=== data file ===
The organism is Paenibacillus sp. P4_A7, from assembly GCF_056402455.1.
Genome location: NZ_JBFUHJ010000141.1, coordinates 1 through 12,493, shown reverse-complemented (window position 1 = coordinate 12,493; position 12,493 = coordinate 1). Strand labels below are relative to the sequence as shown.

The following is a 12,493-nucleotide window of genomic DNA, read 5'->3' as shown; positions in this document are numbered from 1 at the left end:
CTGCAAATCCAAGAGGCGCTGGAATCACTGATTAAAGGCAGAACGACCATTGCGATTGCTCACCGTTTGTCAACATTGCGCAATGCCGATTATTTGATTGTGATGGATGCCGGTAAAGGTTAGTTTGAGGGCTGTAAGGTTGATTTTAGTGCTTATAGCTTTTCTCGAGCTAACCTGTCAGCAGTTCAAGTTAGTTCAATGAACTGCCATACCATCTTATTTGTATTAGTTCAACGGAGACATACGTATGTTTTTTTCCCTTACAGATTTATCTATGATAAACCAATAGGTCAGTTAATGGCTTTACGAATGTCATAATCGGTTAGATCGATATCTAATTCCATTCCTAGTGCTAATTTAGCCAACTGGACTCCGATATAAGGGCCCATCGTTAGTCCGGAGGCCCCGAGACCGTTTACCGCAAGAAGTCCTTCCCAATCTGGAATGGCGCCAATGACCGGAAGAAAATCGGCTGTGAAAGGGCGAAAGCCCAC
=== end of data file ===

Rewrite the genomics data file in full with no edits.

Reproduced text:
The organism is Paenibacillus sp. P4_A7, from assembly GCF_056402455.1.
Genome location: NZ_JBFUHJ010000141.1, coordinates 1 through 12,493, shown reverse-complemented (window position 1 = coordinate 12,493; position 12,493 = coordinate 1). Strand labels below are relative to the sequence as shown.

The following is a 12,493-nucleotide window of genomic DNA, read 5'->3' as shown; positions in this document are numbered from 1 at the left end:
CTGCAAATCCAAGAGGCGCTGGAATCACTGATTAAAGGCAGAACGACCATTGCGATTGCTCACCGTTTGTCAACATTGCGCAATGCCGATTATTTGATTGTGATGGATGCCGGTAAAGGTTAGTTTGAGGGCTGTAAGGTTGATTTTAGTGCTTATAGCTTTTCTCGAGCTAACCTGTCAGCAGTTCAAGTTAGTTCAATGAACTGCCATACCATCTTATTTGTATTAGTTCAACGGAGACATACGTATGTTTTTTTCCCTTACAGATTTATCTATGATAAACCAATAGGTCAGTTAATGGCTTTACGAATGTCATAATCGGTTAGATCGATATCTAATTCCATTCCTAGTGCTAATTTAGCCAACTGGACTCCGATATAAGGGCCCATCGTTAGTCCGGAGGCCCCGAGACCGTTTACCGCAAGAAGTCCTTCCCAATCTGGAATGGCGCCAATGACCGGAAGAAAATCGGCTGTGAAAGGGCGAAAGCCCAC